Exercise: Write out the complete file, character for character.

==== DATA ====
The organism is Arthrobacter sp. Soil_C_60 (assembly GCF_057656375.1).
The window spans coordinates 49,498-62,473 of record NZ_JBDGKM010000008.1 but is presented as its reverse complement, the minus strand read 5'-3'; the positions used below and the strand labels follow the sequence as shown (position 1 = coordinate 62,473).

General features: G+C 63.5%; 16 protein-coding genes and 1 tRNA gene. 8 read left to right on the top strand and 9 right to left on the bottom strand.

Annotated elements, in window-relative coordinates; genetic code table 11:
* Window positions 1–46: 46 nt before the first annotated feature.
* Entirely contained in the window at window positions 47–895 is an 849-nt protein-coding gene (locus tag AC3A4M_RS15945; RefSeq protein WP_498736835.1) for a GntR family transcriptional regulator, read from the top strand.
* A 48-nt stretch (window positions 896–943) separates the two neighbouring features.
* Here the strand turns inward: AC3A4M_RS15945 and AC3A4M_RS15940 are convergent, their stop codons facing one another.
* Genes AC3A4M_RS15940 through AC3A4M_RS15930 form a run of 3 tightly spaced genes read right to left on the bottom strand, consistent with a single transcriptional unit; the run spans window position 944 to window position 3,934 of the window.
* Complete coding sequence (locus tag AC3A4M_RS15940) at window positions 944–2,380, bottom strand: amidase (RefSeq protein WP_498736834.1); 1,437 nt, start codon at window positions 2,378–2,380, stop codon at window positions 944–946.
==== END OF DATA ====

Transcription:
The organism is Arthrobacter sp. Soil_C_60 (assembly GCF_057656375.1).
The window spans coordinates 49,498-62,473 of record NZ_JBDGKM010000008.1 but is presented as its reverse complement, the minus strand read 5'-3'; the positions used below and the strand labels follow the sequence as shown (position 1 = coordinate 62,473).

General features: G+C 63.5%; 16 protein-coding genes and 1 tRNA gene. 8 read left to right on the top strand and 9 right to left on the bottom strand.

Annotated elements, in window-relative coordinates; genetic code table 11:
* Window positions 1–46: 46 nt before the first annotated feature.
* Entirely contained in the window at window positions 47–895 is an 849-nt protein-coding gene (locus tag AC3A4M_RS15945; RefSeq protein WP_498736835.1) for a GntR family transcriptional regulator, read from the top strand.
* A 48-nt stretch (window positions 896–943) separates the two neighbouring features.
* Here the strand turns inward: AC3A4M_RS15945 and AC3A4M_RS15940 are convergent, their stop codons facing one another.
* Genes AC3A4M_RS15940 through AC3A4M_RS15930 form a run of 3 tightly spaced genes read right to left on the bottom strand, consistent with a single transcriptional unit; the run spans window position 944 to window position 3,934 of the window.
* Complete coding sequence (locus tag AC3A4M_RS15940) at window positions 944–2,380, bottom strand: amidase (RefSeq protein WP_498736834.1); 1,437 nt, start codon at window positions 2,378–2,380, stop codon at window positions 944–946.